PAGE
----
来源：2023-06-23 China Daily Library project a novel experience for migrant children
Youngsters are offered the opportunity to immerse themselves in literature
"I found it! I found it!" a second grader shrieked with excitement as he dashed to Liao Xixiong, the librarian.
"This is exactly what I've been looking for — a book of Xi You Ji (a historical fantasy also known as Journey to the West) with pictures of Guanyin (a Buddhist deity) in it."
Liao leaned on a classroom desk and scanned the student's library card and the barcode on the spine of the book. "Have a good read, my dear," she said. "Why don't you have a chat with me next time, so that I can recommend a book I like to you?" Seeing the boy rush back to a plastic stool in the corner of the room, hugging the book like a box of treasure, Liao let out a broad smile.
"Reading is a spontaneous act for all pupils, but they need a consistent and stable environment to nurture such skills," she said.
The library, covering less than 20 square meters and holding about 5,000 books, provides such an environment for the children of migrant workers who attend a primary school in Tongzhou district in suburban Beijing.
The facility is part of a project called the Weilan Library, which was initiated by the Beijing Sanzhi Shelter for Children in Distress, a nonprofit founded in 2017 that is dedicated to setting up libraries at private schools for migrant children.
By late October, the project had 82 branches in Beijing, Shanghai, Shenzhen and Guangzhou in Guangdong province, and dozens of other cities, and served more than 80,000 young readers.
"A volunteer for our project once said that the kids would 'grow automatically' in between the shelves as long as a collection of books was rustled up for them," said Zuo Qiao, the project's founder and executive director.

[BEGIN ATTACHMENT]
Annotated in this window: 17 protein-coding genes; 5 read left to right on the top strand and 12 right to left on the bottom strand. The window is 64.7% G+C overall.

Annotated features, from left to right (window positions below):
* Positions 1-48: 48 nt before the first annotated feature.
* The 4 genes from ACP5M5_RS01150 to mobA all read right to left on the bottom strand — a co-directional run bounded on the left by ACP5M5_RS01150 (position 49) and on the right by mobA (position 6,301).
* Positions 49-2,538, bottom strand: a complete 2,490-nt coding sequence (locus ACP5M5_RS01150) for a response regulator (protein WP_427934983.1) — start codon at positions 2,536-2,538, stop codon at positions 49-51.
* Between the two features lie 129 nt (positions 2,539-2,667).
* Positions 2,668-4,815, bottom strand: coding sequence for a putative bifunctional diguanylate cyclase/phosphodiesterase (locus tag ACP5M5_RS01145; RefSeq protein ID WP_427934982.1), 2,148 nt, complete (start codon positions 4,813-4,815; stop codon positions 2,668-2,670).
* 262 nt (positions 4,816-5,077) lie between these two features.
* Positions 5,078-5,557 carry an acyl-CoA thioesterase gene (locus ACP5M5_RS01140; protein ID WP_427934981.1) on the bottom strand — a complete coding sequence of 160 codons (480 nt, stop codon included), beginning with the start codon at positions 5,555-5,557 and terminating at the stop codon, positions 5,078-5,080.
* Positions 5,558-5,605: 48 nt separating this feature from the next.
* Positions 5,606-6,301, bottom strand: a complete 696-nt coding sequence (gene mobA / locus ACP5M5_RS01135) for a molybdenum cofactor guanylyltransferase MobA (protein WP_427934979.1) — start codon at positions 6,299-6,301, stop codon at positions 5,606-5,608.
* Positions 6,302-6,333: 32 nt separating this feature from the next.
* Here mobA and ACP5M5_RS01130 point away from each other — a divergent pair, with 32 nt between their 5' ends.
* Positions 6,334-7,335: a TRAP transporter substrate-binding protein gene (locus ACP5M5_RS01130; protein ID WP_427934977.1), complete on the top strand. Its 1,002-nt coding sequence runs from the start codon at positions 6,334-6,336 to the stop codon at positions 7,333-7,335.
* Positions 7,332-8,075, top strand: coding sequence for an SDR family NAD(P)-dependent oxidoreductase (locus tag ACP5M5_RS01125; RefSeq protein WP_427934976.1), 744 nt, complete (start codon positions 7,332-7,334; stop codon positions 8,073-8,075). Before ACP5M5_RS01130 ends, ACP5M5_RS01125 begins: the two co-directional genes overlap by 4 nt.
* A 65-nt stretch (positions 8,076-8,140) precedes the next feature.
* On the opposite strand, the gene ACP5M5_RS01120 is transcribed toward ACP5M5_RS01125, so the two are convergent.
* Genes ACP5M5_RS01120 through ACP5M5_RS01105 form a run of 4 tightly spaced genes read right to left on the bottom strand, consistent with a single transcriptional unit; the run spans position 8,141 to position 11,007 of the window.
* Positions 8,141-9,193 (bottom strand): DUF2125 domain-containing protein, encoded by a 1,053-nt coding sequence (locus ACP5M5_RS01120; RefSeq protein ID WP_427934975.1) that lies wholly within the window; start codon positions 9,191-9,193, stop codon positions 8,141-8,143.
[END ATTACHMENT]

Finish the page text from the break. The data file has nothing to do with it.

About five years ago, Zuo found that many schools for migrant children had a dust-covered room with books, shelves, desks and chairs scattered all over the place. A plaque dangling on the door would suggest that the room was once a library gifted by a charity group, he said.
"Many good-hearted people donated books and set up libraries at these schools, but such institutions often ended up being forgotten and left in darkness in the long run," he said.
Motivated by the belief that every child deserves access to libraries, Zuo and his colleagues started the Weilan Library project.
"Three factors are irreplaceable in any one of our libraries: a large number of high-quality children's books; consistent opening hours; and allowing the kids to make their own choice of books to borrow and read," he said.
The branch at the primary school in Tongzhou serves around 530 students, 30 teachers and other members of staff.
Librarian Liao said that when it opened on Feb 13, the small room was packed with so many students that she and the school managers had to arrange visiting hour slots for different grades.
Now, the busiest hours are usually class breaks and lunchtime.
Some children step in with firm conviction in their eyes and stride toward a section they know never disappoints, while others wander in randomly and without a goal, but end up curling up on the floor, absorbed in a story.
In addition to helping children borrow and return books and organizing the shelves, Liao enjoys chatting with the students about their choices.
"Picture books are popular with the students, and I also ask them whether or not they would read the words written in them," she said.
"Some senior students also borrow harder-to-read literature, and I ask them whether they were able to finish the book and their thoughts about it."
It is easy to spot first-timers who appear to be in a daze when seeing the shelves of books, according to Liao. "I encourage such students to close their eyes, pick a book at random and try it," she said.